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Reaction of insurers to changes<br />

• Possible change in investment strategy<br />

• Adjustment of pricing<br />

• Change in product features<br />

• Some insurers engage in development of internal development, <strong>for</strong> capital to better<br />

reflect their risk profile<br />

• Increase in importance of reinsurers and other risk mitigating measures<br />

• Potential push <strong>for</strong> market consolidation<br />

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Risk management<br />

Art. 44 of the Solvency II Directive states:<br />

Insurance and re<strong>insurance</strong> undertakings shall have in place an effective risk<br />

management system comprising strategies, processes and reporting procedures<br />

necessary to identify, measure, monitor, manage and report, on a continuous basis the<br />

risks, at an individual and at an aggregated level, to which they are or could be<br />

exposed, and their interdependencies.<br />

That risk management system shall be effective and well integrated into the<br />

organisational structure and the decision-making processes of the <strong>insurance</strong><br />

undertaking […].<br />

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Risk management<br />

Risk management is an elementary part of Solvency II. Central to it is the requirement<br />

to fully embed it into the organizational structure and decision-making processes.<br />

• Move away from a compliance-based to a risk-based culture.<br />

• Increased focus on the three lines of defense:<br />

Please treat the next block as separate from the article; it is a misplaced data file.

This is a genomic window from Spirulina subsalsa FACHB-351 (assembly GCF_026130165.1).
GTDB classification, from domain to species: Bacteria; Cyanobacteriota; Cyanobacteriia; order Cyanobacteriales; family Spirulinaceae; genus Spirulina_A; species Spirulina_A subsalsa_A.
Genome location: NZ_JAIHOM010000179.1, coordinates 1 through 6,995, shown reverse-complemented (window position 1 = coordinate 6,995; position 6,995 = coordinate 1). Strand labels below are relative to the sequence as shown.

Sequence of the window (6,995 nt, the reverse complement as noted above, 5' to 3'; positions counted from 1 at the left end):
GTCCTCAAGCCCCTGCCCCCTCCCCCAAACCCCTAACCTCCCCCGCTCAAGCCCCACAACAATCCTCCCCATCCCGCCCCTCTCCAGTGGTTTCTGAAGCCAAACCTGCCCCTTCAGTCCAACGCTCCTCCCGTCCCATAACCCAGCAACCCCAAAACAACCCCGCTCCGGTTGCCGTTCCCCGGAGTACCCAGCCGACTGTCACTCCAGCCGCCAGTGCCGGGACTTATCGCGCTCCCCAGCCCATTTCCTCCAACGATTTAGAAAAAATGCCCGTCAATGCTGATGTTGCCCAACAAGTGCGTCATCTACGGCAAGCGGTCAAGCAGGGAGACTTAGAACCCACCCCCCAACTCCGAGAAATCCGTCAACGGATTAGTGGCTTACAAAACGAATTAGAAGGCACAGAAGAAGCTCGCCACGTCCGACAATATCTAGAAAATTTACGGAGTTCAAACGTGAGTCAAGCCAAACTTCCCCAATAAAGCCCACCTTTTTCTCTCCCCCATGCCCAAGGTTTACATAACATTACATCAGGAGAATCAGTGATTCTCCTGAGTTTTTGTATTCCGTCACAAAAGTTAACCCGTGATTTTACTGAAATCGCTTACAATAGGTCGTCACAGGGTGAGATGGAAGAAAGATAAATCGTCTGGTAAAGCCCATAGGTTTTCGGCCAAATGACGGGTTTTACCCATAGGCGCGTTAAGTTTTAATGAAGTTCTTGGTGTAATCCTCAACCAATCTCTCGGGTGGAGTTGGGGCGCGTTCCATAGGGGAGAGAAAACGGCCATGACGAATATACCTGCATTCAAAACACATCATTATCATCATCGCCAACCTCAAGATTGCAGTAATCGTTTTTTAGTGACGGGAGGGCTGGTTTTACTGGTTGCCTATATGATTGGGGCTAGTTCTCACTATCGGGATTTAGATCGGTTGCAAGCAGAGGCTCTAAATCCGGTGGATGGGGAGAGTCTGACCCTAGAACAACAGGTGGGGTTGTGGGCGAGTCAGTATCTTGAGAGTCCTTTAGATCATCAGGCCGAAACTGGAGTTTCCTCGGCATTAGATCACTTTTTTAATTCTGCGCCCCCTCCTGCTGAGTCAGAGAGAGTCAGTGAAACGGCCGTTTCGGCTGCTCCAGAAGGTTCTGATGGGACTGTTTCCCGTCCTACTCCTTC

• Operative management<br />

• Risk management, compliance and actuarial functions<br />

• Audit function<br />

• Establishment of an Own Risk and Solvency Assessment (ORSA) that combines<br />

those functions<br />

• The ORSA is generally seen as one of the biggest challenges <strong>for</strong> the<br />

implementation of Solvency II.<br />

INTERNATIONAL MONETARY FUND 19


Governance & Reporting<br />

Governance<br />

• Under Solvency II, Board and executive management must show a good<br />

understanding of their firms’ risk appetite and capital implications. → Fit and Proper<br />

requirements.<br />

• The ORSA is a good instrument to show the consistency of the insurer’s indicated<br />

risk culture and its actual operations.<br />

Reporting<br />

• Solvency II removes the multiple bases <strong>for</strong> solvency reporting that are<br />

characteristic of the Solvency I world.<br />

• More stringent and detailed requirements on documentation and data provision<br />

with corresponding resource implications.<br />

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Synthesis<br />

• The impact of the introduction of Solvency II will vary considerably across insurers.<br />

• It will depend on factors, such as:<br />

• Product mix<br />

• Quality of existing risk management<br />

• Use of risk mitigating measures, such as re<strong>insurance</strong><br />

• Existing capital requirement models<br />